After a callout on Eurodragster, BSP dies were supplied by David Downes, Ian Hart and Dave Grabham. The fuel tank union threads were cleared and the plumbing almost completed by Martin using period correct black hoses. All coloured anodised unions will be clear on the final set up.
A bracket was made to hold the business end of the fuel shut-off cable and a further bracket fabricated to space the oil filter forward to avoid the starter motor. However, while planning these bracket mounting points it was discovered that some bolts were missing from the bottom of the blower/engine Potvin adapter. Lori and Doug Peterson were contacted in California for guidance and they confirmed that the blower would need to be removed and the missing bolts replaced. This likely meant new gaskets and a delay that could risk the Dragstalgia fire-up target July 14/15. Stu Bradbury of US Automotive quickly sourced a gasket set and a planned ‘Work-in’ day was scheduled for Thursday 21st June.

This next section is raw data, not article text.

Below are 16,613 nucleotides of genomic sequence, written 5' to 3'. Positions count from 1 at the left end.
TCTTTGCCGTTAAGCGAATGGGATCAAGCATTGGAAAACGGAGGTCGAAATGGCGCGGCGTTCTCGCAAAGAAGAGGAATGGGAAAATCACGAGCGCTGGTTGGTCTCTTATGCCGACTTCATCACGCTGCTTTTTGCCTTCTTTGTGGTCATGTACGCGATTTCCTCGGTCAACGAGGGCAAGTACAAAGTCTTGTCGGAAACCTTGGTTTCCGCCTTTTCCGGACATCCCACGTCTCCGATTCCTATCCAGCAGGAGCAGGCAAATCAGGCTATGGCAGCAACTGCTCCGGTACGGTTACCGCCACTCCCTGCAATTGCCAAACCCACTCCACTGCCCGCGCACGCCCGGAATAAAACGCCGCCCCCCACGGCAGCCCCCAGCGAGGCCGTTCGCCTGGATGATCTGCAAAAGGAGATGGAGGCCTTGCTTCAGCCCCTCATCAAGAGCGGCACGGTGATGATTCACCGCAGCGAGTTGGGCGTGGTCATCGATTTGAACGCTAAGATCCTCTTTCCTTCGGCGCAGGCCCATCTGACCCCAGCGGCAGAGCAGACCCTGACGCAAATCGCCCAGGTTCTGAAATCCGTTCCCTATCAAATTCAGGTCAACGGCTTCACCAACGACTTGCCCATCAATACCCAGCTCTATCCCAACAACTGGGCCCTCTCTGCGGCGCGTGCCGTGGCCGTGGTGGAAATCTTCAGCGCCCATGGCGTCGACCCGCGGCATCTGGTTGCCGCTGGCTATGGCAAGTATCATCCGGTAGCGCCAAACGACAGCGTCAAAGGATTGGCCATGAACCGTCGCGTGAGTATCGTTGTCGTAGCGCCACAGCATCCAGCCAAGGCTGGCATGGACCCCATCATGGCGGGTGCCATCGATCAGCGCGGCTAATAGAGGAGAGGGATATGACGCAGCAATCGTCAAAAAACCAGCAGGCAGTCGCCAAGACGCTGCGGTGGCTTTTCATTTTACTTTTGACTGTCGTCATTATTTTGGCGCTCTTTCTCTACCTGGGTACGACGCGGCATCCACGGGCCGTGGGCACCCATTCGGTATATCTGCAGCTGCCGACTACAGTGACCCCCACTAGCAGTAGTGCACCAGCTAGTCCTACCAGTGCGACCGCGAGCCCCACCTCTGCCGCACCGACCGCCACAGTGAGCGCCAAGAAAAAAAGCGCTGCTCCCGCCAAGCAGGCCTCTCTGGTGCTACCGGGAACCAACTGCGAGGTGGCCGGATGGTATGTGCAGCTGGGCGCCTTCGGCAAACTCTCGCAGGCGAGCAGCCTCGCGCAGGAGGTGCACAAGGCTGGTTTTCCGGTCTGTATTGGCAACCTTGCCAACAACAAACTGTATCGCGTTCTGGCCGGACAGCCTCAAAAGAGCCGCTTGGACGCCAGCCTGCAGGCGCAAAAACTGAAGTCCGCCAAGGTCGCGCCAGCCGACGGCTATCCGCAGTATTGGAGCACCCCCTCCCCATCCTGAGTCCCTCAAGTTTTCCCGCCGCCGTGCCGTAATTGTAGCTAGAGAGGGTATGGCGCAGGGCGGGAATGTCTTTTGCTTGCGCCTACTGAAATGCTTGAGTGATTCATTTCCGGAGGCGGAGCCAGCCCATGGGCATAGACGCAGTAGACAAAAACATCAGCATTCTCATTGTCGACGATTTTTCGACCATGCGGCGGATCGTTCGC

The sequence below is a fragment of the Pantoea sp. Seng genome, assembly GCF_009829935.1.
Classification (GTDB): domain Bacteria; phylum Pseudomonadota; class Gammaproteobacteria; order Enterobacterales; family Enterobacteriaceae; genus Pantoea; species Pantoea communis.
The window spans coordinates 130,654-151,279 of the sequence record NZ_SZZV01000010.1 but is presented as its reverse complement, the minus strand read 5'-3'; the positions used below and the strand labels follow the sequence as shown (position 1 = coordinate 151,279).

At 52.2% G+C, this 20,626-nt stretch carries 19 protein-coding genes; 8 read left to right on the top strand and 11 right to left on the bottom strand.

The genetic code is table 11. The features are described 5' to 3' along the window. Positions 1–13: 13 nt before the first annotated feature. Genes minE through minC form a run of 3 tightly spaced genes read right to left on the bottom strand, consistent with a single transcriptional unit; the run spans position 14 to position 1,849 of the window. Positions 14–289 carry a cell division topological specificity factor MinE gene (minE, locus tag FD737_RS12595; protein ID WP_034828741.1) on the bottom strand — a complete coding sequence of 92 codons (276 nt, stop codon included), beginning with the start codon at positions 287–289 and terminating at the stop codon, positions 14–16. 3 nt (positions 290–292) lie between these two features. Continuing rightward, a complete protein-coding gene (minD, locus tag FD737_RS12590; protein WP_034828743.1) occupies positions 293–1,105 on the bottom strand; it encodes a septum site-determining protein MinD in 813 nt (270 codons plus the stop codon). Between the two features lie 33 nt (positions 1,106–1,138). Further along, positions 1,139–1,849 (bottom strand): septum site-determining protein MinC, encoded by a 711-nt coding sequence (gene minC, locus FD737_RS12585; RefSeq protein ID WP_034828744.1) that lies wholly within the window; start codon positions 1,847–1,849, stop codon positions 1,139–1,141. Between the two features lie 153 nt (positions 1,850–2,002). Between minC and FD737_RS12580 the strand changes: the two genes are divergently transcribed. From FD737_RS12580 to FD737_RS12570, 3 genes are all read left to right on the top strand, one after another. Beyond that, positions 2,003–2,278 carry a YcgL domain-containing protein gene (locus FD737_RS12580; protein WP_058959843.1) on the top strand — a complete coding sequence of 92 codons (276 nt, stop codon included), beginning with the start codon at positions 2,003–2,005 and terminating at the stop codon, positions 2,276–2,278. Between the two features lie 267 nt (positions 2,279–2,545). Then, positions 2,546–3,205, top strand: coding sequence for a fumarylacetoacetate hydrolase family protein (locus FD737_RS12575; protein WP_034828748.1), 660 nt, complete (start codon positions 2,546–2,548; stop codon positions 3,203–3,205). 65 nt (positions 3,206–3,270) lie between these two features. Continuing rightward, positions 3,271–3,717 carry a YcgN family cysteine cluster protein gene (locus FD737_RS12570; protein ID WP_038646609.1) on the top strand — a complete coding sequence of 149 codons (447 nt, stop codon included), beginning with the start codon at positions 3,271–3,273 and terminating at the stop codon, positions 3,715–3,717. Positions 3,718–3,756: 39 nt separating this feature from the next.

On the due date Syd, Bob, Martin and Paul assembled to attack the blower tasks. The team originally considered taking the engine out again but decided to carry out the work with the engine in the chassis. Before the blower could be separated from the engine adapter, the sump had to be removed along with the starter and oil filter adapter. While this was off, Paul checked the torque loading on the bottom-end bolts and made sure the assembly lube condition was OK.